“Do this in remembrance of me.” For most Christians, these familiar words of Christ trigger the sweet scent of grapes and the taste of bread. We all know that Lord’s Supper services are intended to help God’s people remember Christ. But how can we help God’s people better retain knowledge of Christ—and translate that memory into lives of worship?
Find Your Focus
In planning a creative liturgy for the Lord’s Supper (or any other service) we begin with determining the theme. We ask questions about the character and activity of God in this event. Who is God? What did God do? Scripture reveals the wonderful variety of God’s character and activity related to the Lord’s Supper. We see God as just, loving, humble, holy, perfect, angry, gracious, and more. We observe the activities of justifying, forgiving, and unifying.
We need to allow our creativity to flow out of theological themes into our public worship. To do that, we need to know what these themes are (see sidebar) and make choices about how to apply them to worship.
Should we mourn the pain of Christ or celebrate our own gain? Do we focus on what Christ did for each of us individually or on the unity of the church? Should we emphasize the suffering of Christ, the grace of God, the guilt of each sinner, the restoration of righteousness, the hope for eternity? Worship planners often gravitate toward their own theological bias and end up serving the same meal each time they plan a communion service, dulling the appetite of worshipers.
While there is something to be said for routine, there is no glory in monotony. At the boarding school I attended in West Africa, we had a nickname for the dessert served to us each and every evening. We called it “365” for the number of days each year we had to eat it. Don’t get me wrong—it was good stuff! Slices of banana, pineapple, guava, papaya, and mango—all fresh from the trees. What I wouldn’t give for a taste of it right now! But having it served up every day made us whine like the Israelites over their fresh manna.
I grew up knowing well that I was a sinner and that my personal sin caused the suffering and death of Jesus Christ. Communion services were somber, dark, and penetrating as the Lord’s meal was served up with heaping side dishes of guilt, regret, and shame. What I “remembered” was my personal sin and the atoning sacrifice of Christ.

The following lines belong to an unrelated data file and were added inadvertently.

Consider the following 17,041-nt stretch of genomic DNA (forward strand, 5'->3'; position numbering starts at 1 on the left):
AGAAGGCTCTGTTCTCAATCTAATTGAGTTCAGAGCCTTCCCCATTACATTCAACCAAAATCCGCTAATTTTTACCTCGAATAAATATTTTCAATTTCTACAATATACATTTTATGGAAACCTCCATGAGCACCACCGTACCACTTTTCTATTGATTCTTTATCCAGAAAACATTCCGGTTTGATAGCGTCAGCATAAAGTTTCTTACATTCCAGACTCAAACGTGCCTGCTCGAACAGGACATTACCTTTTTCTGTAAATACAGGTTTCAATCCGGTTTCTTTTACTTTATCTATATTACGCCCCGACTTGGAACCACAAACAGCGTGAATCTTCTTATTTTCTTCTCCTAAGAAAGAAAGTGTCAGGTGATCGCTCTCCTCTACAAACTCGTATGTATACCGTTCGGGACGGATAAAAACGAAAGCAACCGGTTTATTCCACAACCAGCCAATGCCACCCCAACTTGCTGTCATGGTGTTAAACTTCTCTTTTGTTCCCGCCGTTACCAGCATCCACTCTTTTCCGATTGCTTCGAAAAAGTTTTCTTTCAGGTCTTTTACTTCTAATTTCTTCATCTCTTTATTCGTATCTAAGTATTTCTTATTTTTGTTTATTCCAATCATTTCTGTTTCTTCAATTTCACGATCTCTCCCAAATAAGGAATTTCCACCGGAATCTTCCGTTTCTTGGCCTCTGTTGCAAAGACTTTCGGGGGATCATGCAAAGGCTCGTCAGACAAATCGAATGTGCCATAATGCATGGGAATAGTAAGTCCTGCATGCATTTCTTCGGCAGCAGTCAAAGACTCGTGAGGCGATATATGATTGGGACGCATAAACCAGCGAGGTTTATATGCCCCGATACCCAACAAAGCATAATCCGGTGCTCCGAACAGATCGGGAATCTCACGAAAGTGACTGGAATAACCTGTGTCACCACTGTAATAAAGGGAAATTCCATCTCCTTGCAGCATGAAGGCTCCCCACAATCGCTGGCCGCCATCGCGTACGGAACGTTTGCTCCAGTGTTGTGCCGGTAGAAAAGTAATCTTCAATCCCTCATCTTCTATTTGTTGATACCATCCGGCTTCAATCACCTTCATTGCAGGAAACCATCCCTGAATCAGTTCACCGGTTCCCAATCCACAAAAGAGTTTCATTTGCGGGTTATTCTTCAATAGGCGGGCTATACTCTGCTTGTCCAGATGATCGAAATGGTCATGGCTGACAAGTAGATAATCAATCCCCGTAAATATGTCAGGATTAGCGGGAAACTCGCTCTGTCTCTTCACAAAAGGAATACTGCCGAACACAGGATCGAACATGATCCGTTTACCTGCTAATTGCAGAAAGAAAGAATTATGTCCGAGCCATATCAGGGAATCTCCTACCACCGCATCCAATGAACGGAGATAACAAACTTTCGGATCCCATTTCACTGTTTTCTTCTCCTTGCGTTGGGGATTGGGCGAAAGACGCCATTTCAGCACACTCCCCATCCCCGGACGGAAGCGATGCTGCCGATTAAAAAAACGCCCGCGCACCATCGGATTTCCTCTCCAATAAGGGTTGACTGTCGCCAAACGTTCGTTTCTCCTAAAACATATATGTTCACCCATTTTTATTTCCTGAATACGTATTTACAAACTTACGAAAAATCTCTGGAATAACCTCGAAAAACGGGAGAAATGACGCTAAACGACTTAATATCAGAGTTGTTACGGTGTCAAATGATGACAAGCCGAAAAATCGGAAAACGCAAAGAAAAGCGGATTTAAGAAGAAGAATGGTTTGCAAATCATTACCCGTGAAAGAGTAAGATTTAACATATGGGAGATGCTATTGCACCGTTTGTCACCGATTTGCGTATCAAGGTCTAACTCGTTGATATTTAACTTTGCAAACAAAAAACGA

There’s nothing wrong with that theme in the Lord’s Supper—it is the biblical truth. But it is not the whole biblical truth. If that is the only focus at the Table, congregations are cheated out of a complete and comprehensive memory of God’s work in Christ Jesus. Communion meals must convey the full grace of God, consistent with the full revelation of Scripture.
If our first job as worship planners is to be students of God, our second is to become students of God’s people. After we have selected a particular focus for our service we can begin to ask, How will God’s people best remember this truth about God? What moves people toward greater guilt or greater reception of grace? How can they know, feel, see, hear, and understand the unity of the body of Christ or the hope for an eternal future?
It’s no accident that a visit to Disneyworld is a memorable event. Disney leaves nothing to chance—everything is crafted to stimulate a visitor’s senses so that she never forgets her experience. A friend of mine spent a decade as an “Imagineer” designing theme parks for the Walt Disney Corporation. He and other Disney Imagineers regularly practiced the art of “five sensing” (for more on this, see Howard Hendricks’s Color Outside the Lines)—intentionally creating an environment that enlivens the five human senses: sight, smell, taste, hearing, and touch.
Practicing “five-sensing” in worship planning not only provides a wealth of creative ideas for worship practices; it also honors the marvelous intricacies of “fearfully and wonderfully made” humans.
Start by sitting in your own sanctuary. Not at the pulpit, not at the organ, piano, or sound board. Sit down where your congregation sits. What do they see in worship? Sniff the air—what do they smell? Imagine—what could they hear? What could they feel? How might they move?
Then select a single theme of the Lord’s Supper and “five-sense” your sanctuary to help your congregation remember it. As you work through the five senses with your focus in mind, hunt for one or two ways to make that particular idea memorable.